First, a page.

One of the most interesting aspects of the conversation with Jill Tartar was the idea the science fiction is often the source of creativity that stymies technological innovation in the world of astrophysics. When I was very young, science fiction/science fantasy series like ‘A Wrinkle in Time’ and ‘The House of Scorpion’ were amongst my favorites. However, as a grew older, I was steered towards other genres by my teachers, parents, etc. who began to encourage me to read more “realistic” content, presumably to keep me grounded in nuances of this world as opposed to the inventions of an imaginary one. In retrospect, it was a very subtle shift that I wasn’t entirely aware of until the start of the pandemic when, with all the time in the world at my disposal, I began to read books that I hadn’t touched in over a decade. I was surprised at how much these books still captured my imagination, and how disconcertingly close many are to aspects of the modern-day and its many scientific advances.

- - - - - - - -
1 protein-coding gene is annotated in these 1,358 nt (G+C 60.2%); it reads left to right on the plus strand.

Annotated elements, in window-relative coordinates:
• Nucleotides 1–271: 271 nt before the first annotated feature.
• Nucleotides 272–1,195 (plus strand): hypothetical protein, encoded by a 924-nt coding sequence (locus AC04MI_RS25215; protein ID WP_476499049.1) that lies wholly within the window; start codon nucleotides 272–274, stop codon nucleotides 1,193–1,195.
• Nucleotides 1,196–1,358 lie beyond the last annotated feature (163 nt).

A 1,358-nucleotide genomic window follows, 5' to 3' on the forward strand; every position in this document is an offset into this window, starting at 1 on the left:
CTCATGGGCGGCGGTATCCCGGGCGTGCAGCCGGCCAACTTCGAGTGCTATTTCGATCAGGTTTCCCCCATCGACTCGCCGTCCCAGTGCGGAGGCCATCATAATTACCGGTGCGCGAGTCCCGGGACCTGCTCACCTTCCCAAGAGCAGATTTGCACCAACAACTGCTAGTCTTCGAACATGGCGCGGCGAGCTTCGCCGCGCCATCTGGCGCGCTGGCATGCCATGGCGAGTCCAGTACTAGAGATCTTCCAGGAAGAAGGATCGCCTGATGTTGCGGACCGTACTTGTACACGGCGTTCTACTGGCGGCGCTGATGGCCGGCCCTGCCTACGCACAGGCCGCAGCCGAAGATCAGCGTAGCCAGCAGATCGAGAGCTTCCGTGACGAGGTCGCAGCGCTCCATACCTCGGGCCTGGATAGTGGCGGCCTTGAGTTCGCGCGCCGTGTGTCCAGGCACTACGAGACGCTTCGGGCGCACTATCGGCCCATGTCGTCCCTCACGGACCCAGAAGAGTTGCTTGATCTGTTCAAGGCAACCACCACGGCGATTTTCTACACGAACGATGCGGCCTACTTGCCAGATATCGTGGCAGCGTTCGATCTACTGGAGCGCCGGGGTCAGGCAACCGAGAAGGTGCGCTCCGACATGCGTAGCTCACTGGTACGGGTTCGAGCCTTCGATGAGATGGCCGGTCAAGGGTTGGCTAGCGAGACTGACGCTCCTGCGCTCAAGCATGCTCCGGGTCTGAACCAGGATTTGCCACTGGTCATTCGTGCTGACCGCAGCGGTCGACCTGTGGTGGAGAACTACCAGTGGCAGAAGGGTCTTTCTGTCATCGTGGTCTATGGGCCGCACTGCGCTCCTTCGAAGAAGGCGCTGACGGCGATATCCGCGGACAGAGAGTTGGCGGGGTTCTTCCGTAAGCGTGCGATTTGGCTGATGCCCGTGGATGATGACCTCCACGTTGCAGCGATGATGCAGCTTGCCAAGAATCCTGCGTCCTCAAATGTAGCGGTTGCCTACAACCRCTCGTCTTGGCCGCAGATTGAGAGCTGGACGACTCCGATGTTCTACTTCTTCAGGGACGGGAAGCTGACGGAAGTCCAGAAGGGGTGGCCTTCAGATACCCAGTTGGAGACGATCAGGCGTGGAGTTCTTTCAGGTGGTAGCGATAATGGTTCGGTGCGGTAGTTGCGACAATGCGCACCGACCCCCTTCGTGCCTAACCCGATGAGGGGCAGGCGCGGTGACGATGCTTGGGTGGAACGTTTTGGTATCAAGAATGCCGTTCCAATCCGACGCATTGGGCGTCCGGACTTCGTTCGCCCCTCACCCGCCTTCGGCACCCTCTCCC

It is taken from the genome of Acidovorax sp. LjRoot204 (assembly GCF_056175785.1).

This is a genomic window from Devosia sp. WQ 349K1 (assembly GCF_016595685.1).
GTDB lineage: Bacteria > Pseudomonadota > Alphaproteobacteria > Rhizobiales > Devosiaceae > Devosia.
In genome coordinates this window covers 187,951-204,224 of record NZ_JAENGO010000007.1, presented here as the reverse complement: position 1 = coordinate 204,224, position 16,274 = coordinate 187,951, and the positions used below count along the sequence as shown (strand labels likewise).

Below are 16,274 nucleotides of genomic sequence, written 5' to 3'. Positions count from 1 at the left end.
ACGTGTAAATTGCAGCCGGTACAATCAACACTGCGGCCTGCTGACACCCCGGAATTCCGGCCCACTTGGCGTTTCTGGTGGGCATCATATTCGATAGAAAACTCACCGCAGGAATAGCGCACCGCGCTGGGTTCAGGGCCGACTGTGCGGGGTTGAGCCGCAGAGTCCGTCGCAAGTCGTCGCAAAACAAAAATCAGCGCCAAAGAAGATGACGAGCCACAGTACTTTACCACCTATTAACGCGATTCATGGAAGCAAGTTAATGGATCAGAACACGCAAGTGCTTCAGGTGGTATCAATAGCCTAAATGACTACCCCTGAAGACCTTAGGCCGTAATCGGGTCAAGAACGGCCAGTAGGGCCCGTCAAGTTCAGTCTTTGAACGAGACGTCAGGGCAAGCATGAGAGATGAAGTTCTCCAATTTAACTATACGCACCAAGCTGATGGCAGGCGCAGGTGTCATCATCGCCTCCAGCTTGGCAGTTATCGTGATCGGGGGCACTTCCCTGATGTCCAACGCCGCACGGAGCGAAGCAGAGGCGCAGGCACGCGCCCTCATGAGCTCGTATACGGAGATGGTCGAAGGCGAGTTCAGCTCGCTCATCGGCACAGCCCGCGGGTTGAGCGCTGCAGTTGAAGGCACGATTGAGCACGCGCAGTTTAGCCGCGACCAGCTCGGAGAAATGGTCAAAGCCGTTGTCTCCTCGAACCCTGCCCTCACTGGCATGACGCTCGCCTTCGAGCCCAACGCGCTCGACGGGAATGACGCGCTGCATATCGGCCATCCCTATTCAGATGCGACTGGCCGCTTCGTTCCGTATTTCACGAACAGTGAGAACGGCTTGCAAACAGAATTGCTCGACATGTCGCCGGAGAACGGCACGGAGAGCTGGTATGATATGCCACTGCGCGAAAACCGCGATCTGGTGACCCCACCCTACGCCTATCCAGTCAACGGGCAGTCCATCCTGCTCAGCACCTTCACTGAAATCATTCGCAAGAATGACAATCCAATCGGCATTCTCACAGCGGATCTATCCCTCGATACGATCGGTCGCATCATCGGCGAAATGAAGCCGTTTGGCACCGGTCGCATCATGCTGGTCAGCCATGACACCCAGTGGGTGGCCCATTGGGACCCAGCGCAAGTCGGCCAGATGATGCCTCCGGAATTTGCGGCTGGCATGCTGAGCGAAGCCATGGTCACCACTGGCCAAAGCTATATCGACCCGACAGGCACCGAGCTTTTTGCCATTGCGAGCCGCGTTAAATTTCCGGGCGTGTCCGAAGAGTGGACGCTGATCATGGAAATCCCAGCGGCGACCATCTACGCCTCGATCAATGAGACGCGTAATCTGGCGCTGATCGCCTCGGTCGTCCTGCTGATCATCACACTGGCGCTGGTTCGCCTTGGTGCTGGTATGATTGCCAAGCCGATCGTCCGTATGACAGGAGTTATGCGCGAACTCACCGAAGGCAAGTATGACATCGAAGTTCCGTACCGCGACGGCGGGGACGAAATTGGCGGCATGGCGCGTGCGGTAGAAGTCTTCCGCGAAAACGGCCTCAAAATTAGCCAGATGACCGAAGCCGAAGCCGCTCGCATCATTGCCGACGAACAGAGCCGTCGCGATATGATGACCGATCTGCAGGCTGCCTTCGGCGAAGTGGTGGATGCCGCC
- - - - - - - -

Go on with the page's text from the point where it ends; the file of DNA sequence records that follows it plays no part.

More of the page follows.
Perhaps, this reminiscence belongs more in a journal than on a blog post asking about what stood out in a conversation with a world-renowned scientist, but I think it’s an important aspect to ponder. Most of my worldview has been shaped by my schooling, which often placed a huge emphasis on the technical aspects of hard sciences and mathematics due to the push for STEM education within the school system. As such, students were often steered to learn more about “applicable” fields of sciences, and even what humanities we had was more focused on the nuances of words or character foils in play. It was through the cracks of these two diverging forces that science fiction, fantasy, and other avenues of imagination that were too unrealistic to be science, yet too focused on fantasy to be exemplary of literary analysis, slipped. But, what else is the goal of education if not to teach its students to imagine and pursue new frontiers?